Nuclear Projects Carry Untoward Risk for Taxpayers, Goldstein Says
For the first time since the late ’70s, nuclear energy is gaining momentum in the United States, following recent Nuclear Regulatory Commission approvals for new projects in the South. That includes a go-ahead received by Southern Co. in February to begin construction of two more reactors at its Plant Vogtle site near Waynesboro, Ga.
Mindy Goldstein, acting director of the Turner Environmental Law Clinic, was quoted Monday in the first of a three-part series on the issue by Hannah Northey, published by Greenwire.
In addition to environmental concerns, industry observers say nuclear power faces battles on two other fronts: cheap natural gas prices and high construction costs underwritten with taxpayer dollars.
If there are cost overruns, Southern Co. ratepayers and U.S. taxpayers must pay the cost, Goldstein said. And if the project is abandoned, they won’t get a refund on their involuntary investment, she added.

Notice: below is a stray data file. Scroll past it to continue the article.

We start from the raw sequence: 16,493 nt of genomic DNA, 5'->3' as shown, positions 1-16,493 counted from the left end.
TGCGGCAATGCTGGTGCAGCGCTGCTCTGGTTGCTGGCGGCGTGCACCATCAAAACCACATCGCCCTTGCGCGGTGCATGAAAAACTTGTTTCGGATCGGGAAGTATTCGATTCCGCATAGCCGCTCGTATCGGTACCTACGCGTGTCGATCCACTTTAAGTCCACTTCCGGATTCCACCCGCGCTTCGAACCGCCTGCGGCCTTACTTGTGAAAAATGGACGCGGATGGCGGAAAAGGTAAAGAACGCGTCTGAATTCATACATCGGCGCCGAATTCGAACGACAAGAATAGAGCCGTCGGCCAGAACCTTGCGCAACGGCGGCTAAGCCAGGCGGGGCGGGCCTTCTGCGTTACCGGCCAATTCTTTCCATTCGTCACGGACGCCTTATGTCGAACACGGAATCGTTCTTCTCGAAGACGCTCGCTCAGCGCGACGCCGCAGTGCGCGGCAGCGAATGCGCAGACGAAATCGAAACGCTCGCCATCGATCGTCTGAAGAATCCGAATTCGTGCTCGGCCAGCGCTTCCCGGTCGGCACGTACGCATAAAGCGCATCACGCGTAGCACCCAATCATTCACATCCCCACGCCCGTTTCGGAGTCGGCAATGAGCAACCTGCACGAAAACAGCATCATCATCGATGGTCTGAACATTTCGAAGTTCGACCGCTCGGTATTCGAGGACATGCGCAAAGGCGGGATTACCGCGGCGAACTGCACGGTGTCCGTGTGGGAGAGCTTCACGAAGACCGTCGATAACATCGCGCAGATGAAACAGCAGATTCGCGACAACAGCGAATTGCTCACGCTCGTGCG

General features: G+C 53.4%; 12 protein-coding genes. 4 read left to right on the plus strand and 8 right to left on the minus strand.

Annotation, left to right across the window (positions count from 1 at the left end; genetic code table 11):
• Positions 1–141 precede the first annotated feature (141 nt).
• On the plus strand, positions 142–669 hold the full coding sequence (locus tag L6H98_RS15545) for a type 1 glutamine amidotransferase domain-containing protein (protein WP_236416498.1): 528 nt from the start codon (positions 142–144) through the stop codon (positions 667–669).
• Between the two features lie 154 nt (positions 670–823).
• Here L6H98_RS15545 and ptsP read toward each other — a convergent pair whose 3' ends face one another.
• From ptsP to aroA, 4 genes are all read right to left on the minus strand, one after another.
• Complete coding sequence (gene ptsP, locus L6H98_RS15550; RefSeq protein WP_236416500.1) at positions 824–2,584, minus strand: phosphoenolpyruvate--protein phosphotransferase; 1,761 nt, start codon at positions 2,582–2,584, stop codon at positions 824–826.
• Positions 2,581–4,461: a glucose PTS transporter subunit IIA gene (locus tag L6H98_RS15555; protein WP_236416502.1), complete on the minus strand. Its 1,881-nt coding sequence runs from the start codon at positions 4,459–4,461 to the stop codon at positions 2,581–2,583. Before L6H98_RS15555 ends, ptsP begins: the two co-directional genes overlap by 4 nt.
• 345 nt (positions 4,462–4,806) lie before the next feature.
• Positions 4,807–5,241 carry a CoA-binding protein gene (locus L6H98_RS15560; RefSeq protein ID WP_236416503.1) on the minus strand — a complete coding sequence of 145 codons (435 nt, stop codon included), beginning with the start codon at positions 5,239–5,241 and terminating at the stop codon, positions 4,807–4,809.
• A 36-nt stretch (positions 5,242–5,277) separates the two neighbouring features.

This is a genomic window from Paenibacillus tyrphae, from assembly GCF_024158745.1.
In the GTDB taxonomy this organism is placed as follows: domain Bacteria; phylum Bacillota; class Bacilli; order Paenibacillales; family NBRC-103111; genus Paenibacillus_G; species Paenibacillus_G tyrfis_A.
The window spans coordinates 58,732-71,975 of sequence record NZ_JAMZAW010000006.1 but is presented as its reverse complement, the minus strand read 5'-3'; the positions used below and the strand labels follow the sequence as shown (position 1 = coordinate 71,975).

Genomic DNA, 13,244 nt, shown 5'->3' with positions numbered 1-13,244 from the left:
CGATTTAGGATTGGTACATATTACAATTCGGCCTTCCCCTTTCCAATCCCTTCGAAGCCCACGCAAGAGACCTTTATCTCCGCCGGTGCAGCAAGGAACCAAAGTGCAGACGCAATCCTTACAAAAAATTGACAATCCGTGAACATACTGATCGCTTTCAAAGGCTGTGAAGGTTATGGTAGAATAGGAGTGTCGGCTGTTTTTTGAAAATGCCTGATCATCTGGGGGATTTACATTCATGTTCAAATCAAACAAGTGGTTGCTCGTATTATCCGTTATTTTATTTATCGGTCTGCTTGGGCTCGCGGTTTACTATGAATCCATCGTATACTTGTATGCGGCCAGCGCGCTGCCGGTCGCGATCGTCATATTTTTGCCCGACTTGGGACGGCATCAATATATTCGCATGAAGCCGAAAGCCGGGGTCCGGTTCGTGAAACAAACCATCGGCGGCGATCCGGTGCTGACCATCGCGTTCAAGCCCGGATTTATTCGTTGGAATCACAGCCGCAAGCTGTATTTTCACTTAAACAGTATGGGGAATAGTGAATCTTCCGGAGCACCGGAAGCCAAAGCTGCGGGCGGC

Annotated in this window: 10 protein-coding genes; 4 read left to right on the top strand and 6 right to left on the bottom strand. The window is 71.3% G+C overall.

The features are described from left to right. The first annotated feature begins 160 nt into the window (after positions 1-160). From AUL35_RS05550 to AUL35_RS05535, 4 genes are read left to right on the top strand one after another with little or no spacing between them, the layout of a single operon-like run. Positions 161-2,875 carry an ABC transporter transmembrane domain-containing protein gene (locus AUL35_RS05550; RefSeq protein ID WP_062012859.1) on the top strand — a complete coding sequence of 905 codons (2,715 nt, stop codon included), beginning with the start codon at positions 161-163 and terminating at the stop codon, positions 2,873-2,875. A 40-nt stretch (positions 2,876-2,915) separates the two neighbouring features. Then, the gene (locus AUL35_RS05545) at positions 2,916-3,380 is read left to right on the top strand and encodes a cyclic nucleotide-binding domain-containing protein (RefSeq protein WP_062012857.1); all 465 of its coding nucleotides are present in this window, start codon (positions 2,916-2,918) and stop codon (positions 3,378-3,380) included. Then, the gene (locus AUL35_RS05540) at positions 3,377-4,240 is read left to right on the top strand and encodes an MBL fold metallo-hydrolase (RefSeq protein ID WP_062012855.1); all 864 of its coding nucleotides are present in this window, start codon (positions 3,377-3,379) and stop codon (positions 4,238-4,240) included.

The Turner Environmental Law Clinic represents nine groups, including the Southern Alliance for Clean Energy, which have filed appeals challenging the construction at Plant Vogtle. The groups believe the NRC should have answered certain environmental and financial questions about the project before it issued the construction and operation licenses. Instead, the NRC has approved construction of the reactors, relying on the option to require changes in the reactor design at a later date, Goldstein said.
"The act-first-consider-what-we-need-to-change-later approach is what brought down the nuclear industry 20 to 30 years ago," Goldstein said. "I don't understand why we're going down this path again."
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